They intentionally chose a Jewish grave as an act of provocation, trying to gain maximum publicity for this act of desecration. And the cemetery authorities at the graveyard in Stahnsdorf fell for it. The church issued an immediate apology, calling it a "terrible mistake" and saying they "must immediately see whether and what we can undo."

There are so many incidents that get little to no media attention.

It's unfathomable that this burial was allowed to take place at all, but now the cemetery authorities need to make a decision quickly about how to put things right. Otherwise, the grave may well become a pilgrimage site for Holocaust deniers and antisemites.

The incident has garnered attention in the international press and it will live long in the memory. Like the case of singer-songwriter Gil Ofarim, who recently claimed he was subjected to antisemitic abuse at a hotel in Leipzig. Details of the crime are still being investigated. But there are so many other incidents that get little to no media attention.

Photo of the grave of Jewish musicologist Max Friedlaender

The grave of Jewish musicologist Max Friedlaender

Jens Kalaene/dpa/ZUMA

Crimes against Jews are rising

Across all parts of society, antisemitism is on the rise. Until a few years ago, Jewish life was seen as an accepted part of German society. Since the attack on the synagogue in Halle in 2019, the picture has changed: it was a bitter reminder that right-wing terror against Jewish people has a long, unbroken history in Germany.

Stories have abounded about the coronavirus crisis being a Jewish conspiracy; meanwhile, Muslim antisemitism is becoming louder and more forceful. The anti-Israel boycott movement BDS rears its head in every debate on antisemitism, just as left-wing or post-colonial thinking are part of every discussion.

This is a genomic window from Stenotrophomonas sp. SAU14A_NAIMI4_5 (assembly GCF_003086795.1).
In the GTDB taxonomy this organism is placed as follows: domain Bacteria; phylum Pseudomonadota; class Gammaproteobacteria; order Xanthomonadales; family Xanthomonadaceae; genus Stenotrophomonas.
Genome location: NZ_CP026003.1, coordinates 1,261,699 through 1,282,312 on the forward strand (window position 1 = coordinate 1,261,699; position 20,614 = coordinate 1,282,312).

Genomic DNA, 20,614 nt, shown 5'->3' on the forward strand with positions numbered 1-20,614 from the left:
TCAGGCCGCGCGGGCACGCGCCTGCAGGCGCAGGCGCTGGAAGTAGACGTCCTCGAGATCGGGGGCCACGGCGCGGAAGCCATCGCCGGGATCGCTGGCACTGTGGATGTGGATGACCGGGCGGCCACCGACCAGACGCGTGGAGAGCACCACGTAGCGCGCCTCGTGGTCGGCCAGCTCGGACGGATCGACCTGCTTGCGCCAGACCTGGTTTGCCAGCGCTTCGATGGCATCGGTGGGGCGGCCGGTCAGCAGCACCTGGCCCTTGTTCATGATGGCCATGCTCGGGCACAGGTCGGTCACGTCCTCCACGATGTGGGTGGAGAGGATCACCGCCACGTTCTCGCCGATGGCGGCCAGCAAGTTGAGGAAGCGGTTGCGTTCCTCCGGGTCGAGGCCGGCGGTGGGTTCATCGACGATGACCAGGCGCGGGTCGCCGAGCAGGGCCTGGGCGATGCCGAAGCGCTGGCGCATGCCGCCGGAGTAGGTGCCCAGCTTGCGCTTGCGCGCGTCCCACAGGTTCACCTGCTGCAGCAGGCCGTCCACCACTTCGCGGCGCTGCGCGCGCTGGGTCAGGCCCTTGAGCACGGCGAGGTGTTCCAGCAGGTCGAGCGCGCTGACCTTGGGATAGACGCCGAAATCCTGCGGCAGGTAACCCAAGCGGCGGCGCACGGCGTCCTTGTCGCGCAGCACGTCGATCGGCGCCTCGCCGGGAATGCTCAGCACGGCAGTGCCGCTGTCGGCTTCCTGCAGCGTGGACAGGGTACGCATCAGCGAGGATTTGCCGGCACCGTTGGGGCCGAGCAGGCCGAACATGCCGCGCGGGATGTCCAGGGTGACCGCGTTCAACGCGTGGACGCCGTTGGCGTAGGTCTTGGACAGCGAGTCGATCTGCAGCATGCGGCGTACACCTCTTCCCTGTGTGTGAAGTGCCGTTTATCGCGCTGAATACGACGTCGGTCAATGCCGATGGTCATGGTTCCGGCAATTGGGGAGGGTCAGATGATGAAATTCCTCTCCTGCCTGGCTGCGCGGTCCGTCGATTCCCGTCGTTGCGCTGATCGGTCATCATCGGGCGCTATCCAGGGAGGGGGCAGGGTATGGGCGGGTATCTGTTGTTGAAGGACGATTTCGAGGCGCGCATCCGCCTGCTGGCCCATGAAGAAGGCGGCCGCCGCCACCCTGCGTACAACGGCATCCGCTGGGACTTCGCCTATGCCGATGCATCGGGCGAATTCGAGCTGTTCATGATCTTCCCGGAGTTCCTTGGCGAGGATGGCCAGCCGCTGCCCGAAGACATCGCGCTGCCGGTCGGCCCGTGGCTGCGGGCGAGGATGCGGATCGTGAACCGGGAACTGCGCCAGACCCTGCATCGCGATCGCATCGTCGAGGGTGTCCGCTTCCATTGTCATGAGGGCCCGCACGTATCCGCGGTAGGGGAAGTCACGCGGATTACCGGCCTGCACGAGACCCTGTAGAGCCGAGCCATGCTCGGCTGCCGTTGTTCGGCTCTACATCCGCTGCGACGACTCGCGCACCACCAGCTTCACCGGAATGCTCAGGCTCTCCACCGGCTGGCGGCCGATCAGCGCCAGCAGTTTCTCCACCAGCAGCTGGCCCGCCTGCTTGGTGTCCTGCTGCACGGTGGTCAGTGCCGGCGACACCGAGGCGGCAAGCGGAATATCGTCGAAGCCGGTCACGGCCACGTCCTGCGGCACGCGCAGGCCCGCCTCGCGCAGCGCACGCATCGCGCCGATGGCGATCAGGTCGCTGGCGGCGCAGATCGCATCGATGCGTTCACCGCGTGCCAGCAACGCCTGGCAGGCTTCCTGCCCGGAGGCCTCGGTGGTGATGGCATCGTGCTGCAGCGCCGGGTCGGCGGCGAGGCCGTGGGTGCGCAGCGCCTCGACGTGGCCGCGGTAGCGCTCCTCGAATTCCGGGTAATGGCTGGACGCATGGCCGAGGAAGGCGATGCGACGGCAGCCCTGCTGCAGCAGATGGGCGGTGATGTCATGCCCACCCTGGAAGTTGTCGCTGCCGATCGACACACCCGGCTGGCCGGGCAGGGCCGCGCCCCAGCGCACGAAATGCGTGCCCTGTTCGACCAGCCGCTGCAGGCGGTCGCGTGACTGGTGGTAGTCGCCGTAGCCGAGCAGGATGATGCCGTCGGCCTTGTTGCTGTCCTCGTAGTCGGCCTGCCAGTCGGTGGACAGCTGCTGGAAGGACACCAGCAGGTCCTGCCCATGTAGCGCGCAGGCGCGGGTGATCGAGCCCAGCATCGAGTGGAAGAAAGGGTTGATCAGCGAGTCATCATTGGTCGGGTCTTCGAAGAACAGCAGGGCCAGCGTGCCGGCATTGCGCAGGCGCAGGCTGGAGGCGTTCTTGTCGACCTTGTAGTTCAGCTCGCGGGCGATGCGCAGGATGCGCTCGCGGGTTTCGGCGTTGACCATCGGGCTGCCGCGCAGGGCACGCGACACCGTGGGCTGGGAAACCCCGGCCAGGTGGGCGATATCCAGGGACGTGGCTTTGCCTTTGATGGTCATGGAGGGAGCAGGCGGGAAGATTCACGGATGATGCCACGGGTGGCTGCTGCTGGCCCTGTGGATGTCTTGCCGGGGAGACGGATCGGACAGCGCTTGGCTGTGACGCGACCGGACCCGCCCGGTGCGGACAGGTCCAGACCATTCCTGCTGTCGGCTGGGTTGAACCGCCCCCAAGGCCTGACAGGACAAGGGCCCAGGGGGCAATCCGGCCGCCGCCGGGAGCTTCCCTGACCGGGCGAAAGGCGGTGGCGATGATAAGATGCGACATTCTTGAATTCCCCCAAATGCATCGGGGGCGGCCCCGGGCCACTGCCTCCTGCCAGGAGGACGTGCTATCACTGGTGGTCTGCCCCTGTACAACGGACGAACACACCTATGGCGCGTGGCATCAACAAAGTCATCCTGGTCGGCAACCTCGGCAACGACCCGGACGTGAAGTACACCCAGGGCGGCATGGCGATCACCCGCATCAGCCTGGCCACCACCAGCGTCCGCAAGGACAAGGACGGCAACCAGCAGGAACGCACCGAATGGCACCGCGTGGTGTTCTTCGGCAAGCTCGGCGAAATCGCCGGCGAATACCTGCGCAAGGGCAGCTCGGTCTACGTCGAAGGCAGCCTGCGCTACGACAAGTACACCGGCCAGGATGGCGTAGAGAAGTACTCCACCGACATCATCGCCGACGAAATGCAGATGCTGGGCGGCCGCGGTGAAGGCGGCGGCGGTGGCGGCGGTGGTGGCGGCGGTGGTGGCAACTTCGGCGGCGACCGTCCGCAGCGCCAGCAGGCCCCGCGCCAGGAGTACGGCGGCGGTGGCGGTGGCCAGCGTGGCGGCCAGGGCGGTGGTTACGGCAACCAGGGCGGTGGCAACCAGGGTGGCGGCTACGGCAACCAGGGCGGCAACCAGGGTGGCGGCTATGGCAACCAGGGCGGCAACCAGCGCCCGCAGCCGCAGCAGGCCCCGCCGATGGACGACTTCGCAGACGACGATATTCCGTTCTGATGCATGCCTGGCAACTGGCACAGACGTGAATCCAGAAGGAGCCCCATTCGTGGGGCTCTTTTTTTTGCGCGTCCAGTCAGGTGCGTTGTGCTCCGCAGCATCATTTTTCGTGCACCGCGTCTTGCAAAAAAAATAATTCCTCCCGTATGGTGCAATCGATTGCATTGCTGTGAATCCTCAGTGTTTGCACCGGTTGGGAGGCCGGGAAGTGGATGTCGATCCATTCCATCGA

Jewish life needs to be allowed to step out of the shadows.

Since 2015, the number of antisemitic crimes recorded has risen by about a third, to 2,350. But victims only report around 20% of cases. Some choose not to because they've had bad experiences with the police, others because they're afraid of the perpetrators, and still others because they just want to put it behind them. Victims clearly hold out little hope of useful reaction from the state – so crimes go unreported.

And the reality of Jewish life in Germany is a dark one. Sociologists say that Jewish children are living out their "identity under siege." What impact does it have on them when they can only go to nursery under police protection? Or when they hear Holocaust jokes at school?

Germany needs to take its antisemitism seriously

This shows that the country of commemorative services and "stumbling blocks" placed in sidewalks as a memorial to victims of the Nazis has lost its moral compass. To make it point true north again, antisemitism needs to be documented from the perspective of those affected, making it visible to the non-Jewish population. And Jewish life needs to be allowed to step out of the shadows.

That is the first thing. The second is that we need to talk about specifically German forms of antisemitism. For example, the fact that in no other EU country are Jewish people so often confronted about the Israeli government's policies (according to a survey, 41% of German Jews have experienced this, while the EU average is 28%). Projecting the old antisemitism onto the state of Israel offers people a more comfortable target for their arguments.

Our society needs to have more conversations about antisemitism. The test of German democracy, as McCloy called it, starts with taking these concerns seriously and talking about them. We need to have these conversations because it affects all of us. It's about saving our democracy. Before it's too late.